As a result, in the heart of a tokamak, formed by a ring-shaped vacuum chamber, under the influence of extreme temperature and pressure, hydrogen gas turns into plasma. In the enclosure, the energy generated by the fusion of atomic nuclei is absorbed in the form of heat by the walls of the vacuum chamber. Very strong magnetic fields are used to confine and control the plasma.

Simplified section of the reactor with the ring-shaped vacuum chamber. © US ITER

Several fusion energy projects are now at an advanced stage. Nevertheless, ITER is not designed, basically, to produce electricity, but to test the production limits and define the exact conditions for carrying out such fusion reactions. However, ITER-based tokamaks, called DEMO reactors, are being designed and could operate by 2050 to generate electricity.

Paolo Ricci, from the Swiss Plasma Center (EPFL), explains in a press release: “ In order to produce a plasma for fusion, three elements must be taken into account: a high temperature, a high density of hydrogen and a good confinement. “. This is why one of the limits of plasma production in a tokamak is the amount of hydrogen that can be injected into it. Indeed, the higher the density, the more difficult it is to keep the plasma obtained stable.

More precisely, the more fuel is injected at the same temperature, the more certain parts of the plasma cool down, and the more difficult it is for the current to flow in the latter, thereby causing disturbances. Paolo Ricci explains in simple terms: “ We completely lose containment and the plasma goes anywhere. In the 1980s, we tried to find a kind of law allowing us to predict the maximum density of hydrogen that we can inject into a tokamak. “. It was discovered in 1988 by physicist Martin Greenwald, and establishes a correlation between the density of the fuel, the minor radius of the tokamak (the radius of the inner circle of the ring) and the current which circulates in the plasma inside. tokamak. So far, the experiments carried out with these machines have confirmed this “Greenwald limit”, which is at the heart of the ITER construction strategy.

Plasma history

Scientists have long suspected that the Greenwald limit could be improved. In order to test their hypothesis, in collaboration with teams from other tokamaks, the Swiss Plasma Center designed and conducted a revolutionary experiment, making it possible to use very sophisticated technology with the aim of precisely controlling the quantity of fuel injected into a tokamak. Massive experiments have been performed in the largest tokamaks in the world, the Joint European Torus (JET) in the UK, the ASDEX Upgrade in Germany (Max Planck Institute) and the TCV tokamak at EPFL.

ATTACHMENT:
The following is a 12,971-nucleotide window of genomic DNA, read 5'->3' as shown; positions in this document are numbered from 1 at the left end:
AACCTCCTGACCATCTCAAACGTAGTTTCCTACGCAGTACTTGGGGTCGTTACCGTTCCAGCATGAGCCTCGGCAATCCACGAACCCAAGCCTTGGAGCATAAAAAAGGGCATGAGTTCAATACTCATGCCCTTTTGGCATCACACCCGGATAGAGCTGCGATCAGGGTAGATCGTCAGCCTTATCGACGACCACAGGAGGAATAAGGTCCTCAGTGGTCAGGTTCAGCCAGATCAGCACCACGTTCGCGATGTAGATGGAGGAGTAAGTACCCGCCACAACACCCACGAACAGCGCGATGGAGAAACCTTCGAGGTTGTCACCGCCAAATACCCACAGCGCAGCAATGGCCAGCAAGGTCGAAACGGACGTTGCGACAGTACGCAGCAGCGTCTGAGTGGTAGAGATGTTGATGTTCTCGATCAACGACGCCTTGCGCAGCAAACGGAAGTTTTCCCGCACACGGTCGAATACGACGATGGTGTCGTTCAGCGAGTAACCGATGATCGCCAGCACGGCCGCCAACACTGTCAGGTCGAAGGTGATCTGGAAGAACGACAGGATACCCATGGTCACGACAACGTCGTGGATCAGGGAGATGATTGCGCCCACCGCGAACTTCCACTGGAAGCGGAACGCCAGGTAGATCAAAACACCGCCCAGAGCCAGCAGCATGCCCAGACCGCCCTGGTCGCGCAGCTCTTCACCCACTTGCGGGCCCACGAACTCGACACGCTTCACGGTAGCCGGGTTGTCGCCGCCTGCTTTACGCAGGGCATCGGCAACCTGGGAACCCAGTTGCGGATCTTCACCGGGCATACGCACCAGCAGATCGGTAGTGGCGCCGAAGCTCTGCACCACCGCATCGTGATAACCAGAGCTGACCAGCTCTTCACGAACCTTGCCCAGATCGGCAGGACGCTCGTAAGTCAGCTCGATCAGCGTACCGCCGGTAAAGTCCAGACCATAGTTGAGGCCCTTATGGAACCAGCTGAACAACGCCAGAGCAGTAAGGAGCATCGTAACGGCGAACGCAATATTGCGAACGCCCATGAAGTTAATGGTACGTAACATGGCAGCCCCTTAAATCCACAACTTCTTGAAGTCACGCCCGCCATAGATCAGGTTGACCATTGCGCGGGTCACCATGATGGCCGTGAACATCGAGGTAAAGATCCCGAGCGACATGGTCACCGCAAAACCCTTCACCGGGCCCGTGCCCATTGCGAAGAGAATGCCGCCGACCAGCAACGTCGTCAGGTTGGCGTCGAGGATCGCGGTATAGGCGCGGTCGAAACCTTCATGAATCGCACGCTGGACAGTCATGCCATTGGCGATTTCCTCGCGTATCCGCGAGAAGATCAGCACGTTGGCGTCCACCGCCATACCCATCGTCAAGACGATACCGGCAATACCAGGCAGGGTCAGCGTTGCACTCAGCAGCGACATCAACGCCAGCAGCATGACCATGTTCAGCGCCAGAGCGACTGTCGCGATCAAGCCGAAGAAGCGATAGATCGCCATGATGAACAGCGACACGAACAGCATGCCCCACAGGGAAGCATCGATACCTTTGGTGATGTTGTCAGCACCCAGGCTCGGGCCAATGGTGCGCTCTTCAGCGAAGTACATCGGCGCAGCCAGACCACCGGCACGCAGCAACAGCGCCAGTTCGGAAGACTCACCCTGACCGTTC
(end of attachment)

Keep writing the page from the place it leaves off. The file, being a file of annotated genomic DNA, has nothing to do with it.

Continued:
At the same time, Maurizio Giacomin, a doctoral student in Paolo Ricci’s team, began to analyze the physical processes that limit density in tokamaks, in order to establish a fundamental law allowing the correlation of fuel density and tokamak size. Part of this work involved using an advanced plasma simulation performed using a computer model.

The key was the discovery that a plasma can support greater fuel density as the power output of a fusion reaction increases. In other words, tokamaks like ITER can effectively use almost twice the amount of fuel to produce plasmas, without fear of disturbances. Paolo Ricci says: This result is important because it shows that the density that can be achieved in a tokamak increases with the power required to operate it. DEMO will operate at significantly higher power than current tokamaks and ITER, which means that greater fuel density can be added without limiting production, contrary to what Greenwald’s law intended. And that’s very good news “.

Source: Physical Review Letters